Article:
And my current love-to-hate cliché, which originated in the U.K. and found its way over here: “At the end of the day … .” Anyone reading this who knows me personally, please shoot me or otherwise put me out of my misery if I ever utter that phrase.

At this point in time, I’m, like, basically signing off.


Grammatically speaking: I

November 26, 2006

grammar.jpgI’m managing editor of a magazine. In the real world, that would mean I’d sit in a corner office and watch my underlings edit copy. In the world of the U.S. government (and especially as a contractor), I sit in a cubicle—okay, it’s decent-sized and has two windows—have no underlings, and do most of the copy editing myself. As I blue-pencil manuscripts, I try not to be a hidebound prescriptive grammarian (someone who says how we should talk versus someone who describes how we do talk) because I am increasingly irritated by people who decree that the way the English language was 30 or 40 or 50 years ago (or whenever they were growing up) is how it has been and ever shalt be, world without end, Amen.

Language is a living and evolving thing. It’s not frozen in time, though every era spawns people who think it is. What we say today, perfectly correctly, was possibly scorned as ignorant beyond measure in the past; and what Mrs. Grammar-Oracle decreed when we were in first grade may well be something artifically imposed at some point on the language, of which the likes of Chaucer and Shakespeare (shame on them) were ignorant because it postdated them.

For example, Mrs. G-O said not to split infinitives and not to end sentences with prepositions. Greater writers than you or I (see above) did both all the way up to the 18th century, at which point it was determined that if you wanted to appear educated, you modeled English on Latin. So various Latin rules were imposed upon the English language.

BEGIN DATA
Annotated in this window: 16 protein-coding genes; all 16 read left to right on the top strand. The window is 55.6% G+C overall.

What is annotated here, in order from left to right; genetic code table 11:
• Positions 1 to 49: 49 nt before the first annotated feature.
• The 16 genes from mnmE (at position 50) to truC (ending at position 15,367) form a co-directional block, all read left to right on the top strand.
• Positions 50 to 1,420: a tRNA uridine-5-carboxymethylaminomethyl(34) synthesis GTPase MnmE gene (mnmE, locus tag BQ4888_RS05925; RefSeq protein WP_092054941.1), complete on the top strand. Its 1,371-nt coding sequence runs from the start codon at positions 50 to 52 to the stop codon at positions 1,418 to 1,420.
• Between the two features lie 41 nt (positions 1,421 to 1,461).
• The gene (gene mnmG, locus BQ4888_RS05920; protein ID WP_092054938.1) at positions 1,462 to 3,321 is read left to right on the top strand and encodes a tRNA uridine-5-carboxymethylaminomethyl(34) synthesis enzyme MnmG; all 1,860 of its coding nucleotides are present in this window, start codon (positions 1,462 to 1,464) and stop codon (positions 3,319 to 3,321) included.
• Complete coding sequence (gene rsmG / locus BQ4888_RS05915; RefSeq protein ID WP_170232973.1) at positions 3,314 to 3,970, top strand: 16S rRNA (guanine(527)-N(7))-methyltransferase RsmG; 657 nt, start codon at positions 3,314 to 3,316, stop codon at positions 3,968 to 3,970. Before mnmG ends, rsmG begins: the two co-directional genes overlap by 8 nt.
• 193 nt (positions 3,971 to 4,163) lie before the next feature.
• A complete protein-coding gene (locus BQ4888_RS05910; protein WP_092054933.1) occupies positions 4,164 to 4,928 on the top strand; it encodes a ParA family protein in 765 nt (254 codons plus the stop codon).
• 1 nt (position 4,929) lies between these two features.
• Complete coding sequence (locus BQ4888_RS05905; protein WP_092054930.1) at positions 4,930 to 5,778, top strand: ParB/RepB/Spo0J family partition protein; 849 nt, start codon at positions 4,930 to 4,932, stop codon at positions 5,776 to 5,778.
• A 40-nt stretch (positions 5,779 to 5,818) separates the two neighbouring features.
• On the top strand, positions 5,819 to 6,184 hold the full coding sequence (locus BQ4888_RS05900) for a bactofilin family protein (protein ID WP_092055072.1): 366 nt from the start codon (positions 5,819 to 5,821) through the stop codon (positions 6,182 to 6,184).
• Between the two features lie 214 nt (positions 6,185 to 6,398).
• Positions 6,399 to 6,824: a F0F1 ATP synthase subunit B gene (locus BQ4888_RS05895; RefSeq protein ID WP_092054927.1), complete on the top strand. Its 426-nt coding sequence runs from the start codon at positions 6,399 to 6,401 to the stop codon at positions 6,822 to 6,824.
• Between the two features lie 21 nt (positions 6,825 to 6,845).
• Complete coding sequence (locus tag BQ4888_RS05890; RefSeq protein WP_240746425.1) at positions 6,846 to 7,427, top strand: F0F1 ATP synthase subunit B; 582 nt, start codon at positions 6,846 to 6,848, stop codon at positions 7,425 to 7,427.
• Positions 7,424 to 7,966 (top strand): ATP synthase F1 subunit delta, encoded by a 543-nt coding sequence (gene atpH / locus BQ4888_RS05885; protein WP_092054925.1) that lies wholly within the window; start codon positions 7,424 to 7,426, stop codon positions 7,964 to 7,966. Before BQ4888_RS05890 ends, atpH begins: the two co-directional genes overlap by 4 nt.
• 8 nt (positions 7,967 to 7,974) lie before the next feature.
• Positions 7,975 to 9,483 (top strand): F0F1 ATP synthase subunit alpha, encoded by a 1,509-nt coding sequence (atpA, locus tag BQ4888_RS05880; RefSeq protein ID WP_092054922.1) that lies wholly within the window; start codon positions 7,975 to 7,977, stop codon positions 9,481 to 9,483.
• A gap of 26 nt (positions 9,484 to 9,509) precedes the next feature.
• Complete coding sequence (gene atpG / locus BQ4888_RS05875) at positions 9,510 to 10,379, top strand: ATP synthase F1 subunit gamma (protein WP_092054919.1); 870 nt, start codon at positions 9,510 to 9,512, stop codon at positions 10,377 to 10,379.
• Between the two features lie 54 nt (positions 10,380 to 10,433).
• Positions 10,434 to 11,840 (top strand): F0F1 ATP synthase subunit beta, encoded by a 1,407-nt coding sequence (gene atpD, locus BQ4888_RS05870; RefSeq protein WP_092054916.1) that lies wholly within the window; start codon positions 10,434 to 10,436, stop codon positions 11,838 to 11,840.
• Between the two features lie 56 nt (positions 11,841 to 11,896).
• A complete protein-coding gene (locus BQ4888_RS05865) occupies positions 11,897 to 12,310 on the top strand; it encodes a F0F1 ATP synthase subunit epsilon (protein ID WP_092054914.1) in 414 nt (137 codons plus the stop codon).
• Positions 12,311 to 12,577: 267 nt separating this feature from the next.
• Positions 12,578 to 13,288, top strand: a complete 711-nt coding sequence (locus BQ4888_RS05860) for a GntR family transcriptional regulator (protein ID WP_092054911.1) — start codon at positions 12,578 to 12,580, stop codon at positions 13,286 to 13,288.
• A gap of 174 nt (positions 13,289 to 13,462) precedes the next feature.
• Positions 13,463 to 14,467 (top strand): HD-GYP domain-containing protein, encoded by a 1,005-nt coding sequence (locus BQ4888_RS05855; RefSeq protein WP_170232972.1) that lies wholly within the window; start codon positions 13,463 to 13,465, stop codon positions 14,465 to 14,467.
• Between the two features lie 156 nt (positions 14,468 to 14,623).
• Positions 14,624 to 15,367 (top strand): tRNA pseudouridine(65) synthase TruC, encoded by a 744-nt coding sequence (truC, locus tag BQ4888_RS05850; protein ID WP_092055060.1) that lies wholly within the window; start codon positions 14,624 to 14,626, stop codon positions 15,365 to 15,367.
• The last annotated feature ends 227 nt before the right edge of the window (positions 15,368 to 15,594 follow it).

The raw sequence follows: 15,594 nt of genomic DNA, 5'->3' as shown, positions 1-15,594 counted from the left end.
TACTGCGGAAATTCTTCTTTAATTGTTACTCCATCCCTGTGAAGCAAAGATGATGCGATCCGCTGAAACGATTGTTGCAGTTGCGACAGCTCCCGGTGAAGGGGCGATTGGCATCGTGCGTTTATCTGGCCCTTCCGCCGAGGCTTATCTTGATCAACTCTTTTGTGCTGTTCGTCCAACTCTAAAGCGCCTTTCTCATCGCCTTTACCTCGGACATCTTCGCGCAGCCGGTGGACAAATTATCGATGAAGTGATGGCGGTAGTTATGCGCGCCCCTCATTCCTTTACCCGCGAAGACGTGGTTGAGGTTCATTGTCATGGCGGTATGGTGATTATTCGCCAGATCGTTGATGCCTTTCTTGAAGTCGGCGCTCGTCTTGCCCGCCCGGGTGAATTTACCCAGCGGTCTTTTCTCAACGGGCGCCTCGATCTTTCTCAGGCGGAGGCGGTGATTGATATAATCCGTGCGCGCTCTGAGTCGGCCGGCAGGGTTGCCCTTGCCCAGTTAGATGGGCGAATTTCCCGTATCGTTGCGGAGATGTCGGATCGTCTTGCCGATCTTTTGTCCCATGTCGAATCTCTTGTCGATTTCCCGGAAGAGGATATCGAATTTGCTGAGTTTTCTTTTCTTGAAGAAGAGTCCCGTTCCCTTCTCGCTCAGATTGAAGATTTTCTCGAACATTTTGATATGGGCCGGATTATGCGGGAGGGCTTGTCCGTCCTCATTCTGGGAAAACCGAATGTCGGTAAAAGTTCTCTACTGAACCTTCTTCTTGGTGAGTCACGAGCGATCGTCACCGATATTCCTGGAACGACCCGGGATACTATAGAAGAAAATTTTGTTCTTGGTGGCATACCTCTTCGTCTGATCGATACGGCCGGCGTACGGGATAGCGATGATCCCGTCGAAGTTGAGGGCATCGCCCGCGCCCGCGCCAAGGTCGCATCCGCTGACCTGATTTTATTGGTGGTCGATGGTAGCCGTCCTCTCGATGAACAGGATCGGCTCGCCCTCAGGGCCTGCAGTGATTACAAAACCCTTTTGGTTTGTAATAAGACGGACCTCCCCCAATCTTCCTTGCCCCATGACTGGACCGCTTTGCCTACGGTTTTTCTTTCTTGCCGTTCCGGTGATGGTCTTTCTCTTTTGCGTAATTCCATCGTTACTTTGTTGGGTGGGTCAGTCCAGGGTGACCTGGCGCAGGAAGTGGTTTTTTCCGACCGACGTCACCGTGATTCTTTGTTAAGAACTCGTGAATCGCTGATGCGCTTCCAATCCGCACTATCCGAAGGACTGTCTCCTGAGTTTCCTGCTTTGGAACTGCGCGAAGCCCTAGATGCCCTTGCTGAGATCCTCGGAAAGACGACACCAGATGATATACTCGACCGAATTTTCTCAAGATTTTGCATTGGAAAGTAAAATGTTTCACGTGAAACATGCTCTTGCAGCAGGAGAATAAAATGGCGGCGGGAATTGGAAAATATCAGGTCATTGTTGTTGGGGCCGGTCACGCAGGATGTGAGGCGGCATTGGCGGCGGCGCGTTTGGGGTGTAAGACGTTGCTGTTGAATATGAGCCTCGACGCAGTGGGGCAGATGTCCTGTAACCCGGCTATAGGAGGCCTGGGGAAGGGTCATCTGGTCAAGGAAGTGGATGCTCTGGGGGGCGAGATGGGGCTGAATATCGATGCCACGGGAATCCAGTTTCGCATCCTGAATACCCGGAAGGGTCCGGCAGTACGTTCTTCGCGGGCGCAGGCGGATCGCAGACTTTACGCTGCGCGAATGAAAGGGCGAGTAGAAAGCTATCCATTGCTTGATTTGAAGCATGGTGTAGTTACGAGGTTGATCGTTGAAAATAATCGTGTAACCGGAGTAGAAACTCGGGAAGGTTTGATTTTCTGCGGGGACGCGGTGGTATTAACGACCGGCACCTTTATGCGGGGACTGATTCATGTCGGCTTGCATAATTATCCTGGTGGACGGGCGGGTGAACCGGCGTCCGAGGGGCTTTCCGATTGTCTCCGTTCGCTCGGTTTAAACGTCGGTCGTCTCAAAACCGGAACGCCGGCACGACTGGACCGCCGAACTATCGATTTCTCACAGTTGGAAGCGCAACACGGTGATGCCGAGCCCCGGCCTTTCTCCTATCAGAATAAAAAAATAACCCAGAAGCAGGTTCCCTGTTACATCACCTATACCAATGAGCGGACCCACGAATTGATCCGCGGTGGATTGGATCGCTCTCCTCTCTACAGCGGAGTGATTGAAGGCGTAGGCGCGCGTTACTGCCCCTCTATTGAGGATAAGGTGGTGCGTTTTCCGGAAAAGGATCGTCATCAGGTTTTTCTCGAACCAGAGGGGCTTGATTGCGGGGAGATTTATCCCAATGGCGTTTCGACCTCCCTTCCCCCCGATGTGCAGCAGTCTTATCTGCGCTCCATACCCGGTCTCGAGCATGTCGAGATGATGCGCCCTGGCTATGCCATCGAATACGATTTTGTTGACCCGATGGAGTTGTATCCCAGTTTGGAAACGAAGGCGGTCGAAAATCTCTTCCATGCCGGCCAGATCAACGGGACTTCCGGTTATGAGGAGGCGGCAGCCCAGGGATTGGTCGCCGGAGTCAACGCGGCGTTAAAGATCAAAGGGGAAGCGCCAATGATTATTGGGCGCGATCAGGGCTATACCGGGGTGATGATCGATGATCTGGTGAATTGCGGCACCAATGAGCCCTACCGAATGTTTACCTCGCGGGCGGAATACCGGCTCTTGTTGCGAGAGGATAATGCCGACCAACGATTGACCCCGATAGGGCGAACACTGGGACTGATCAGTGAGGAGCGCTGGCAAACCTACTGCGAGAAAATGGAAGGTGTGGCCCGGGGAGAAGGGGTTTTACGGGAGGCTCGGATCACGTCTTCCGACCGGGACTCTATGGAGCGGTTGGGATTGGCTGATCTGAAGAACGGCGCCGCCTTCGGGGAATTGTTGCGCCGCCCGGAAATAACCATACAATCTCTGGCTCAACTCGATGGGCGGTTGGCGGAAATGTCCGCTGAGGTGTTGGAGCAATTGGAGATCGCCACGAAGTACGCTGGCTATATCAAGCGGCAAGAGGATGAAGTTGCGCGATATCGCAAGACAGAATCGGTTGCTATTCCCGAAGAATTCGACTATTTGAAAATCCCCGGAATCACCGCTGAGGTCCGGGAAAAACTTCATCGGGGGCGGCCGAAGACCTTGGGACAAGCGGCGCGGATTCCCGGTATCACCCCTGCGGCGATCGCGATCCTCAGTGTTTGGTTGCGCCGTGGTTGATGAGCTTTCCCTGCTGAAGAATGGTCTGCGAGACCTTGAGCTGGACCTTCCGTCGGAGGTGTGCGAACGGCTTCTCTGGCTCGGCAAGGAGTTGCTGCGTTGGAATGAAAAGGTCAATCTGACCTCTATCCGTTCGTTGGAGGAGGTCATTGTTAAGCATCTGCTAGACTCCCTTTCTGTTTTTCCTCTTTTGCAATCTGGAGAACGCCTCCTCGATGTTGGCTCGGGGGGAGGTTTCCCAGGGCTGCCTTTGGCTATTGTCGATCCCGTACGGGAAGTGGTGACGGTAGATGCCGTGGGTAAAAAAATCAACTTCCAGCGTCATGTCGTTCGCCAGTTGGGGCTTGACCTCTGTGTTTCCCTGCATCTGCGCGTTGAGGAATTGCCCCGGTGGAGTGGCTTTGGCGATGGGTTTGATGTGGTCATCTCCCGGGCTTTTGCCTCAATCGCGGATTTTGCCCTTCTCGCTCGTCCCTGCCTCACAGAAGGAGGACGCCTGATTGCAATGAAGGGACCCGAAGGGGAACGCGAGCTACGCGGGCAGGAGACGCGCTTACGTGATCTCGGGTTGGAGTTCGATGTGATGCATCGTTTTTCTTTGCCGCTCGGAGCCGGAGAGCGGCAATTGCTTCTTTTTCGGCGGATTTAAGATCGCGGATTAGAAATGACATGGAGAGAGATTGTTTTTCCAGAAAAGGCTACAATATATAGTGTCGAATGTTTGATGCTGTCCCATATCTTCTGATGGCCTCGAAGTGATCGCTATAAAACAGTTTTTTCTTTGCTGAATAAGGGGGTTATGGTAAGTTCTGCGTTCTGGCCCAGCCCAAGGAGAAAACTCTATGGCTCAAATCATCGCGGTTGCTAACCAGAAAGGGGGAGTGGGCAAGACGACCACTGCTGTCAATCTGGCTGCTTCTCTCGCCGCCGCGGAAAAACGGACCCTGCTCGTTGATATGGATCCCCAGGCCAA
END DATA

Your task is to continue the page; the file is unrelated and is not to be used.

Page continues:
You can’t split an infinitive in Latin: “to go” is any number of things depending on whether you want to go forth (exire), to (adire), over (transire), up (subire), around (circumire), in, out, away, off—you get the picture. But however you want to go, there’s no way to put the adverb between the “to” and the “go” because it’s all one word. So forget “to boldly go.”

And since Latin is a case-marked language, nouns have different endings, depending on whether you want of say “of,” “to”, “for,” “from,” or “by” the noun of your choice and whether said noun is singular or plural. Sometimes there needs to be a preposition in front of the noun but not always. The Latin language is constructed so that you can’t say “the house I came from,” but you certainly can say it in English and everyone did until the 18th century twits told them not to. Winston Churchill reputedly said something along the lines of its being nonsense “up with which I will not put.” He had a point. Do you have a problem with “I’ll turn the light off” as opposed to “I’ll turn off the light”? Then stop fussing about prepositions at the end of sentences and get a life.

I still have unshakeable prejudices, however. I recognize that “I was laying down” is so widespread that, even though currently nonstandard (as we politely say for what we used to call bad grammar), it’s well on the way to becoming standard English. But I don’t like it, and I will probably continue to say “I was lying down” and eventually be considered incorrect or pedantic in the new grammatical order, just as I am sure many people are shocked by my “error” when I say “Put it in a memo to Mr. Big and me.” I can’t resign myself to “… to Mr. Big and I” because it’s just plain illogical. If we dispense with Mr. Big, can we put whatever it is in a memo and send it to I? I’m fighting a losing battle though. I work with a bunch of professional editors, almost all of whom wouldn’t feel any reason to apply the blue pencil to “Mr. Big and I.” I find that very scary. Obviously my desire not to be a prescriptive grammarian goes only so far.